Furthermore, the university should have comprehensive instructions for how the counselor will submit the research proposal for IRB approval. This will be done once the counselor has a PI and a complete plan for how the research will be conducted. In addition, if counselors plan to conduct their research at their agencies or in their school districts, they will need to secure additional approvals from those specific sites.
This is the less understood and more complicated side of research for many practitioners, but it can be sorted through. Cultivating relationships with faculty members in counseling and other needed departments at universities can ease this process.
In a 2005 article, “Collaborative Action Research and School Counselors,” Lonnie Rowell looked at these collaborative relationships, noting that research-oriented facilities were being developed to bridge this gap between university faculty and practicing counselors. In addition, they serve as a model to link counselors-in-training with counselor practitioners for action-based research.
But despite attempts to build stronger connections between researchers and clinicians, another important factor often impedes counselors from engaging in research. A 2010 study by Darcy Haag Granello published in the Journal of Counseling & Development looked at cognitive complexity among practicing counselors over the course of their careers. The study found that counselors do grow and develop over their careers, especially with 10 or more years of experience. However, seasoned counselors may “forget” that they did not always know a particular technique or approach or did not possess their current conceptual understanding of issues or relationships when starting out in practice. This lack of reflection on their own growth could lead them to erroneously believe that they have nothing to research or write about that other counselors do not already know.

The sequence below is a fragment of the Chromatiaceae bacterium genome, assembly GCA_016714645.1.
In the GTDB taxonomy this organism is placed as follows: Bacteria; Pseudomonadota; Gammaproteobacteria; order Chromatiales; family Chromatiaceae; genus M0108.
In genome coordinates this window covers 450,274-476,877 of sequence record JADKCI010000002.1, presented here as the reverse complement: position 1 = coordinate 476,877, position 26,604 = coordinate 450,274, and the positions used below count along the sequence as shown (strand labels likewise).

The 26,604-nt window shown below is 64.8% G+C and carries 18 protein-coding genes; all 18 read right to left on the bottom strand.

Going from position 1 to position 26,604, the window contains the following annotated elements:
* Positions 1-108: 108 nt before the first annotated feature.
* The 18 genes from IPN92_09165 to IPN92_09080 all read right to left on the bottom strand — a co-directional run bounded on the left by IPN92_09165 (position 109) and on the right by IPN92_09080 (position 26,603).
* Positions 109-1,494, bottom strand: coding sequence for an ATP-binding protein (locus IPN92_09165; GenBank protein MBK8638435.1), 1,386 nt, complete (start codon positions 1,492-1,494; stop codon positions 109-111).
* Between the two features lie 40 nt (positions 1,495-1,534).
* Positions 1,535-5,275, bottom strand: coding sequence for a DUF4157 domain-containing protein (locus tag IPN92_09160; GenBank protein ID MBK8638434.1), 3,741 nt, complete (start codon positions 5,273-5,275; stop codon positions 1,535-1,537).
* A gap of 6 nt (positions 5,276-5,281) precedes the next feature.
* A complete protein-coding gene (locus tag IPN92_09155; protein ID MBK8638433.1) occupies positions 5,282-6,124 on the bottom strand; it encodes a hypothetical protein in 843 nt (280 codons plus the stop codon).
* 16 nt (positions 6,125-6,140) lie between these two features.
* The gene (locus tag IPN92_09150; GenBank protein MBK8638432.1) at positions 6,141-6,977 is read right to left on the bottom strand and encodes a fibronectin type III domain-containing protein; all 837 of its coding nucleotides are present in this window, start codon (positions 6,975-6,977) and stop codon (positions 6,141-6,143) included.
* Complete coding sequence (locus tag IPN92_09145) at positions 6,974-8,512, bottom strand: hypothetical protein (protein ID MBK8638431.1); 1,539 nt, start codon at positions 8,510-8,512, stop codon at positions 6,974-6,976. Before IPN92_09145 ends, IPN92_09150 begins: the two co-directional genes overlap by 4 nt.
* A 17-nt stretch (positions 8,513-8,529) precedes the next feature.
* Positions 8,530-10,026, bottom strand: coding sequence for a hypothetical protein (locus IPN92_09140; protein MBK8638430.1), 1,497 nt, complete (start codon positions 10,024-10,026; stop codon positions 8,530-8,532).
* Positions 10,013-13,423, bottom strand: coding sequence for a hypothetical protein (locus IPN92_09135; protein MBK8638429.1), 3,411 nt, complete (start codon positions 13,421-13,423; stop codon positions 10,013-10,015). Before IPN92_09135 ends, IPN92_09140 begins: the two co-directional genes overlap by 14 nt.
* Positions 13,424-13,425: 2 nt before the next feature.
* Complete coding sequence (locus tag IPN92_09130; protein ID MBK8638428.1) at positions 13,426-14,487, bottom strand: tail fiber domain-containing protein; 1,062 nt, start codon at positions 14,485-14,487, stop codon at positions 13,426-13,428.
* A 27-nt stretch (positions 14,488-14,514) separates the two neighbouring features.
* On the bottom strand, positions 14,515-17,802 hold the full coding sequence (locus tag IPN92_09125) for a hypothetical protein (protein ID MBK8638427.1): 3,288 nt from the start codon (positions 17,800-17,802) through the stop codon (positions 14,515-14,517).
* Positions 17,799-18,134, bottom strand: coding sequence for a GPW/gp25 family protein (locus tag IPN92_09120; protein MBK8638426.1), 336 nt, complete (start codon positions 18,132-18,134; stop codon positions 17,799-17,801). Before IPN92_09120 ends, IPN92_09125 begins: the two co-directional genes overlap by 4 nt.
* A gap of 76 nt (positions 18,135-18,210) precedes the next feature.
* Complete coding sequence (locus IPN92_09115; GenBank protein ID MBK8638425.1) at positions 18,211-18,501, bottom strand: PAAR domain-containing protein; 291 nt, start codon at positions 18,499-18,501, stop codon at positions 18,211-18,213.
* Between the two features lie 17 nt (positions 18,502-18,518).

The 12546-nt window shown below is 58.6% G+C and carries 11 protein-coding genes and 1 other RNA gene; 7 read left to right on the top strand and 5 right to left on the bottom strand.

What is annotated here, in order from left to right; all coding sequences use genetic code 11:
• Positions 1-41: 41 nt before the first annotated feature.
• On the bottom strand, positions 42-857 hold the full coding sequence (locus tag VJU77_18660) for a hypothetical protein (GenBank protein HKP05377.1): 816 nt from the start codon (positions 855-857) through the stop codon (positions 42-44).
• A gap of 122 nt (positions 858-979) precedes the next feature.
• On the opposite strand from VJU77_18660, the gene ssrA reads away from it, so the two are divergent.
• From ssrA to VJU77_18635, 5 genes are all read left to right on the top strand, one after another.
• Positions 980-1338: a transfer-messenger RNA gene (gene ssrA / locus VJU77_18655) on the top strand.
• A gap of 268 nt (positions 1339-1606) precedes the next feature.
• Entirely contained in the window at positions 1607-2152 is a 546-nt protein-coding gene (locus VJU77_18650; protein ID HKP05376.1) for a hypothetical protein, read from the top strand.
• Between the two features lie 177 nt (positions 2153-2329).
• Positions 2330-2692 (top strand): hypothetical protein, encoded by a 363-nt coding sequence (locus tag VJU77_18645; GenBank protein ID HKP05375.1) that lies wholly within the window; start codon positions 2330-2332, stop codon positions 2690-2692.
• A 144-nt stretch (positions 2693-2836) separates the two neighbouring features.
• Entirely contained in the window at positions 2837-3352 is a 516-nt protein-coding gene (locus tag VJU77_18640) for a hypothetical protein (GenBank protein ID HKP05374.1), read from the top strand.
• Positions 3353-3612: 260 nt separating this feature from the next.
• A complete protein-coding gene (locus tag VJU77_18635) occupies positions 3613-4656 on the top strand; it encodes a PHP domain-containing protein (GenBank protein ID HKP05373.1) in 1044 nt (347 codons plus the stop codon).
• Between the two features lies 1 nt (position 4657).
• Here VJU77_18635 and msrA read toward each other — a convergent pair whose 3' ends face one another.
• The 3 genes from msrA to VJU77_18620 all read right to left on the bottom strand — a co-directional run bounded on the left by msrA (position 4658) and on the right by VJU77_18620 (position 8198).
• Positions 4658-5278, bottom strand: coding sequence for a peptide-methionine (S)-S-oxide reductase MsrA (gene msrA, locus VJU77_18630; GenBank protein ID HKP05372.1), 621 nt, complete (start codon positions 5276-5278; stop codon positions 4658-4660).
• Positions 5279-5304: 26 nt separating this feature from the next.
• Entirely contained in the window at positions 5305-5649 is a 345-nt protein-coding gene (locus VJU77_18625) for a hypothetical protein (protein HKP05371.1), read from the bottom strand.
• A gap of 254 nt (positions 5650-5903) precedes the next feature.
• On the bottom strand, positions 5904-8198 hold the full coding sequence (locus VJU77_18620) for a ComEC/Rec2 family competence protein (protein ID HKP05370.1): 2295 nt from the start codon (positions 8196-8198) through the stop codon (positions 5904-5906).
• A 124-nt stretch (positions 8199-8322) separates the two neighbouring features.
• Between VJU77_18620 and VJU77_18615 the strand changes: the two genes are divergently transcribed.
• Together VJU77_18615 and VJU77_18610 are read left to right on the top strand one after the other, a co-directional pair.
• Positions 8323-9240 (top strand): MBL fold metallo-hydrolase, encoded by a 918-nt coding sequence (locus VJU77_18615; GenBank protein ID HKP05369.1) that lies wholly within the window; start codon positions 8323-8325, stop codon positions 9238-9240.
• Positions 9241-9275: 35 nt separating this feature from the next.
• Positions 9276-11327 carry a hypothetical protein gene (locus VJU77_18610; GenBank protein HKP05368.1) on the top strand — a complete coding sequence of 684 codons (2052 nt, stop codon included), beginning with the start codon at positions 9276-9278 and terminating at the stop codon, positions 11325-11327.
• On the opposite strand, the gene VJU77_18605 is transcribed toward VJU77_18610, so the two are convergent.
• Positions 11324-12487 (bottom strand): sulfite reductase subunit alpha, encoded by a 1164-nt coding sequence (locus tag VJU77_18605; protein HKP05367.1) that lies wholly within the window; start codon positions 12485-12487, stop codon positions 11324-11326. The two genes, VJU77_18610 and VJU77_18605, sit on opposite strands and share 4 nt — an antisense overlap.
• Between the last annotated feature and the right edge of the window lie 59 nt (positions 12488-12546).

Taking some of our own advice as counselors in this situation could prove to be the solution. If counselors are mindful about their practices and really reflect on what they are doing, how they are doing it and why they are doing it, plenty of ideas will follow. Alyson Pompeo and Dana Heller Levitt proposed in their 2014 article, “A Path of Counselor Self-Awareness,” that practicing counselors have an ethical responsibility to self-reflect on their practices. Being a curious observer of your own work as a counselor can lead not only to professional growth but also inspiration regarding needed research and possible publications.
The literature has identified several factors to explain the existing disconnect between counselor practitioners and research efforts. If we are to truly use research to guide practice and use practice to inform research, then a bridge needs to be built that will bring counselor practitioners into the world of research. If we acknowledge the need for developing connections between university faculty and counselor practitioners, plus the need for increased self-reflection in the field, perhaps the gap that must be bridged will end up being not quite so large.
Samantha McMorrow is a practicing school counselor with K-12 endorsement and a licensed professional counselor. She is also a national certified counselor and is certified as a chemical dependency counselor in Alaska. McMorrow currently serves as an adjunct instructor for the University of Alaska Fairbanks in its Counseling Department. Contact her at email@example.com.
Opinions expressed and statements made in articles appearing on CT Online should not be assumed to represent the opinions of the editors or policies of the American Counseling Association.